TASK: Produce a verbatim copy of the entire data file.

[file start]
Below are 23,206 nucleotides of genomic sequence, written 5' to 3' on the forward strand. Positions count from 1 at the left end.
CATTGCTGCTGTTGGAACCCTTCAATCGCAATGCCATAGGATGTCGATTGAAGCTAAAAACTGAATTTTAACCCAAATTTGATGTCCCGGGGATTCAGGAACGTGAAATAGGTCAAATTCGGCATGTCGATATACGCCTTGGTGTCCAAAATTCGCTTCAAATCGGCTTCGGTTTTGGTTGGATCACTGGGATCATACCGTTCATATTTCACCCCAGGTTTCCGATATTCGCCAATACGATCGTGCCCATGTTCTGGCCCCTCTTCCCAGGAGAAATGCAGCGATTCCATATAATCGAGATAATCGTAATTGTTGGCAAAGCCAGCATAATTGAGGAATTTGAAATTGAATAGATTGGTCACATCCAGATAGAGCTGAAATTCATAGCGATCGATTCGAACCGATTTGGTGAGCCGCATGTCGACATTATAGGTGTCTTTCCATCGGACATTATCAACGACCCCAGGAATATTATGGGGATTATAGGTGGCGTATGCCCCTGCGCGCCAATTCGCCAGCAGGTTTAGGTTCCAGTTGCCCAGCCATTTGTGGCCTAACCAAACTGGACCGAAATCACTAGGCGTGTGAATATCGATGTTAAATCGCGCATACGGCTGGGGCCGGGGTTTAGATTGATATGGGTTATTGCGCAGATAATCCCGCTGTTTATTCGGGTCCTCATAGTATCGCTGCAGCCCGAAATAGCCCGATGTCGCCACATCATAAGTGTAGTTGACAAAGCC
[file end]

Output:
Below are 23,206 nucleotides of genomic sequence, written 5' to 3' on the forward strand. Positions count from 1 at the left end.
CATTGCTGCTGTTGGAACCCTTCAATCGCAATGCCATAGGATGTCGATTGAAGCTAAAAACTGAATTTTAACCCAAATTTGATGTCCCGGGGATTCAGGAACGTGAAATAGGTCAAATTCGGCATGTCGATATACGCCTTGGTGTCCAAAATTCGCTTCAAATCGGCTTCGGTTTTGGTTGGATCACTGGGATCATACCGTTCATATTTCACCCCAGGTTTCCGATATTCGCCAATACGATCGTGCCCATGTTCTGGCCCCTCTTCCCAGGAGAAATGCAGCGATTCCATATAATCGAGATAATCGTAATTGTTGGCAAAGCCAGCATAATTGAGGAATTTGAAATTGAATAGATTGGTCACATCCAGATAGAGCTGAAATTCATAGCGATCGATTCGAACCGATTTGGTGAGCCGCATGTCGACATTATAGGTGTCTTTCCATCGGACATTATCAACGACCCCAGGAATATTATGGGGATTATAGGTGGCGTATGCCCCTGCGCGCCAATTCGCCAGCAGGTTTAGGTTCCAGTTGCCCAGCCATTTGTGGCCTAACCAAACTGGACCGAAATCACTAGGCGTGTGAATATCGATGTTAAATCGCGCATACGGCTGGGGCCGGGGTTTAGATTGATATGGGTTATTGCGCAGATAATCCCGCTGTTTATTCGGGTCCTCATAGTATCGCTGCAGCCCGAAATAGCCCGATGTCGCCACATCATAAGTGTAGTTGACAAAGCC